Removing Unconscious Bias from Your Hiring Process

Hiring the right person for a role is a challenge.

Hiring teams need to evaluate a candidate’s credentials, work history and experience, education, interest, and more. HR repeats this process for every candidate—and they have to move fast to make sure top talent stays in the pipeline in today’s competitive hiring market. With so many moving pieces, the influence of unseen bias can sometimes be overlooked.

Read on to learn more about unseen bias, its impact on HigherEd hiring, and how you can remove it from your hiring process.

What is unconscious bias?

Unconscious or implicit bias is when you make a decision without realizing it (unconsciously) based on stereotypes or underlying beliefs. This can cause you to make decisions that favor certain groups over others—without knowing that you’ve done so.

Unconscious bias can come into play during the hiring process by impacting how you perceive someone based on items in their resume, like their gender, race, age, or education level. Hiring managers might subconsciously identify affinity with someone who has a similar background as them, pushing them arbitrarily to the top of the hiring pool, or make unconscious assumptions about someone who doesn’t fit an idea they had of the open role.

For instance, gender inequality is still prevalent in HigherEd: women are underrepresented in both top administrative positions and among tenure-track and senior faculty in colleges and universities. When the current makeup of a department (for instance, a science department) is predominantly male, hiring managers likely have an unconscious idea that the next person to fill a role will be male, making them more drawn to the male candidates that come through the hiring process.


How can we address unconscious bias?

There are many ways that colleges and universities can work to eliminate unconscious bias in their hiring processes.

1. Review job descriptions for exclusionary language:

Unconscious bias can start before applicants even begin applying for a role—job descriptions can contain exclusionary language that only applies to a certain candidate pool. For instance, certain phrases lean masculine and make it difficult for women to picture themselves in a role, discouraging them from applying in the first place. Examples of stereotyping language can include: “‘dynamic” (ie, young), ‘strong’ (male), ‘experienced’ (old).”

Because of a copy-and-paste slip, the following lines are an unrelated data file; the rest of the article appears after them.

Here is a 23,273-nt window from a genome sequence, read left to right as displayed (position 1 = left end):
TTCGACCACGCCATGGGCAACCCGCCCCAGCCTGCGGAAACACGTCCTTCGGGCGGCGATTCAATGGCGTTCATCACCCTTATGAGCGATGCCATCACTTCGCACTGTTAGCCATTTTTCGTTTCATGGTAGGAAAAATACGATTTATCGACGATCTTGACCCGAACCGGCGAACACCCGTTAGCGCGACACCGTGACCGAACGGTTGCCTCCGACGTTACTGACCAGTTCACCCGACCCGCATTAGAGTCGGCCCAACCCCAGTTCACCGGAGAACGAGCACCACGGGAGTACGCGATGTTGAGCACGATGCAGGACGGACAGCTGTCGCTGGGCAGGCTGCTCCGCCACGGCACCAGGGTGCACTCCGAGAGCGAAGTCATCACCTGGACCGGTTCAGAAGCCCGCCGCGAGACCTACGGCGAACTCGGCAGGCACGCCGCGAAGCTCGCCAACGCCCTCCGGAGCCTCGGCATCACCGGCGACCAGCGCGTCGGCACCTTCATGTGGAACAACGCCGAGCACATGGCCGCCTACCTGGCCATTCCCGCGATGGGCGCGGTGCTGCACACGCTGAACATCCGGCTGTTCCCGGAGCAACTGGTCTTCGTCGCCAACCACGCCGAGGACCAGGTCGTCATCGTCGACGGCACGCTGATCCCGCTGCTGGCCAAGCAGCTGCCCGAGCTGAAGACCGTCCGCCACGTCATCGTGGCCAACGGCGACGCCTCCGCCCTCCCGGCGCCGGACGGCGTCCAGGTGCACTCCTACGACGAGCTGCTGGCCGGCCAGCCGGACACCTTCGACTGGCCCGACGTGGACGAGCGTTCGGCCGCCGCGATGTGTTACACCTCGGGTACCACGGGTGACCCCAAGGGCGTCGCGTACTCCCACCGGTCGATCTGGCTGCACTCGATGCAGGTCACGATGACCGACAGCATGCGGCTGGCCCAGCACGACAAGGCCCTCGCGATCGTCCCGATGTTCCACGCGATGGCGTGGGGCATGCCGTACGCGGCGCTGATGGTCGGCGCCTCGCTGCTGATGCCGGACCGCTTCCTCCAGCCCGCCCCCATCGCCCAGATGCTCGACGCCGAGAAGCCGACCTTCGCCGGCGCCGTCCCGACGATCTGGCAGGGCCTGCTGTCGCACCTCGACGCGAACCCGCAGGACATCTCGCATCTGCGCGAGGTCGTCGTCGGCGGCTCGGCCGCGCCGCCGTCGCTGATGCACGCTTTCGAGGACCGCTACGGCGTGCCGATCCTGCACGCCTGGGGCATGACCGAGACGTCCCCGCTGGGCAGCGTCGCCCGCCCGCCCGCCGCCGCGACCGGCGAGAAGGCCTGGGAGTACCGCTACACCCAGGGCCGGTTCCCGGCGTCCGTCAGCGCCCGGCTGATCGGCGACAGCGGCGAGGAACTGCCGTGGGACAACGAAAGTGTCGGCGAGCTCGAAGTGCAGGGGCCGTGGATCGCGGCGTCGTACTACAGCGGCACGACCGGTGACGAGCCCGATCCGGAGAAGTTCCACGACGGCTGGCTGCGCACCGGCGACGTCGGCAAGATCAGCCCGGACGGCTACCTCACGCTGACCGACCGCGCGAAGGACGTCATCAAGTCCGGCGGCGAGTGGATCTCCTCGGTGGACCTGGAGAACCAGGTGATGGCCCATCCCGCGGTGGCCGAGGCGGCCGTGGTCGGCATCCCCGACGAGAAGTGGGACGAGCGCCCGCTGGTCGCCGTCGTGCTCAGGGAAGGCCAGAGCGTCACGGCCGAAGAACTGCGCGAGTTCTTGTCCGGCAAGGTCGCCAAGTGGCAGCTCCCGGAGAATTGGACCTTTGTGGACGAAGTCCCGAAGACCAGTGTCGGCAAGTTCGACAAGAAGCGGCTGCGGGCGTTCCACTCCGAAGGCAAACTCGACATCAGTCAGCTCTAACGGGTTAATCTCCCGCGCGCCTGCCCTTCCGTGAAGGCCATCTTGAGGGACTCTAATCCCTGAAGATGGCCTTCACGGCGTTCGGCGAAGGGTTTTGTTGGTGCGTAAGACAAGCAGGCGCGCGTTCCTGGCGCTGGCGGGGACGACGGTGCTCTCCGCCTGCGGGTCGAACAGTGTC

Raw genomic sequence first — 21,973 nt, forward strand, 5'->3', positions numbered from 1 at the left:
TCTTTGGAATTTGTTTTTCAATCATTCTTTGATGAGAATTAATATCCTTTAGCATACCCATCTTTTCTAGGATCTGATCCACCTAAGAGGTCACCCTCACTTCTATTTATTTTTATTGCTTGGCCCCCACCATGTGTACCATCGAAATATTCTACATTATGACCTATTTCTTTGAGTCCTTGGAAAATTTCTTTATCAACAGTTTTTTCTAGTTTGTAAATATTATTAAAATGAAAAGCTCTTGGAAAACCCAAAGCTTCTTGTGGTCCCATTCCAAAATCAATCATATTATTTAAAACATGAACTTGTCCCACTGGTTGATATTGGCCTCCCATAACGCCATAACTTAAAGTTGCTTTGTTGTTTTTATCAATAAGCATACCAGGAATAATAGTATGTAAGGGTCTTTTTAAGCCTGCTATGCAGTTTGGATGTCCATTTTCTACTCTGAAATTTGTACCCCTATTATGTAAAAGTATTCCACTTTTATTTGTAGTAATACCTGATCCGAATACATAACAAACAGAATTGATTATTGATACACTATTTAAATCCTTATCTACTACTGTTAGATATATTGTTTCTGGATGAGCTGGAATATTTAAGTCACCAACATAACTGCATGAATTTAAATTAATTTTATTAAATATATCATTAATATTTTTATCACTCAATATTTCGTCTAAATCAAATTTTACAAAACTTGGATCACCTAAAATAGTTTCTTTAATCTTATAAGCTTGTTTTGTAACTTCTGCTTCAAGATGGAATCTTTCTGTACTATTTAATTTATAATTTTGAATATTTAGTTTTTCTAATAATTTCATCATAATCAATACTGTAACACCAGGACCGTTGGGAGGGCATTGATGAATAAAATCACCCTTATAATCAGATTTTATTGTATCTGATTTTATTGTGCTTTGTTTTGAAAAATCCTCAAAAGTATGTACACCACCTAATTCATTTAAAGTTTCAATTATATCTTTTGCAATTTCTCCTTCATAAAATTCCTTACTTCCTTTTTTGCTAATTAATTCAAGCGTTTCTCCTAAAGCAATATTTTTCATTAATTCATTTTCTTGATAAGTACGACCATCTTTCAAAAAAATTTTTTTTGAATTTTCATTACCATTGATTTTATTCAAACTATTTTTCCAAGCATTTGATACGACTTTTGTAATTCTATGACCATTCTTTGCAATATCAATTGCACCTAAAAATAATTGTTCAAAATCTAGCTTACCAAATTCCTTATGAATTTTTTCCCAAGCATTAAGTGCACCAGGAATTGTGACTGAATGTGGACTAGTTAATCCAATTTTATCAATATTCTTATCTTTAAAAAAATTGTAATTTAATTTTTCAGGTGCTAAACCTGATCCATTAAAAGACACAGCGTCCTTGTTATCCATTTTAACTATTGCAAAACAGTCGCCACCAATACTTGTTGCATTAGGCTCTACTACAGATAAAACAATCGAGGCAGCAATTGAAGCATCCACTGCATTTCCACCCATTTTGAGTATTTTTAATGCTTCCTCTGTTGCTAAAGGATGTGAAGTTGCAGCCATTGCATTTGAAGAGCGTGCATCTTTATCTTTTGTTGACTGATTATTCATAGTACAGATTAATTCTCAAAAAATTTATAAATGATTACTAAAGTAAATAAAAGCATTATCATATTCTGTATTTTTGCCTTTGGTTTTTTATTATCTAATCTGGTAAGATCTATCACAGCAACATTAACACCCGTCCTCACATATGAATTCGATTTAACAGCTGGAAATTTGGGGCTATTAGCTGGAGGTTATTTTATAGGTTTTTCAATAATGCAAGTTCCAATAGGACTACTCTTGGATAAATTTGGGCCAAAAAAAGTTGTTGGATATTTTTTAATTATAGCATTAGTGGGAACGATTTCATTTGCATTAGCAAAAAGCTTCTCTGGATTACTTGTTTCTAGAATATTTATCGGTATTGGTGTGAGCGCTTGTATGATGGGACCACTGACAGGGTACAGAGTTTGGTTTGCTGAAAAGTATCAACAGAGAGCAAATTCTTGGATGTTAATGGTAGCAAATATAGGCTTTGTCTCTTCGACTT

There are tools that can help identify exclusionary language in job descriptions and suggest alternative language.

2. Reconsider qualification requirements:

It’s time for HigherEd to re-think the qualifications and criteria for open roles. HigherEd is facing new challenges with hiring and attracting candidates, and position descriptions are often highly specific about the education and years of experience required.

Sarah Gasparini, Talent Manager at St. Catherine University, spoke about increasing the diversity of their faculty and staff in a panel at a recent PeopleAdmin event: “Our candidate pools have already been diverse. We’re working on shifting our internal perspective on what it means to be a qualified candidate. It’s not ok to have a candidate pool of 20 people and only talk to three because those three graduated from a certain institution with a certain degree. We need to revisit what it means to have the minimum qualifications? And then speak to everyone who has those minimum qualifications.”

3. Remove identifying information from resumes:

Many platforms offer blind hiring tools that can remove all identifying information—like name, gender, race, address, age, and more—from resumes, so that applicants are judged on their skills alone.

4. Consider soft skill qualifications over education requirements:

Hiring teams can also create assessments that help identify candidates based on “soft skills,” rather than purely education and training, which can also support finding internal candidates who might be able to upskill into a position.


Final thoughts

The National Association of Colleges and Employers is calling for colleges and universities to adopt DEI as a “core business pillar.” And the Higher Education Recruitment Consortium notes that, “educating people of all backgrounds, beliefs, and cultures requires a diverse academic workforce,” which makes diversity especially important for HigherEd.

There’s no question that colleges and universities need to get more diverse hires in the door—and reducing unconscious bias in the hiring process is the first step.

If you’re interested in tools that empower your team to hire better, reach out to our experts.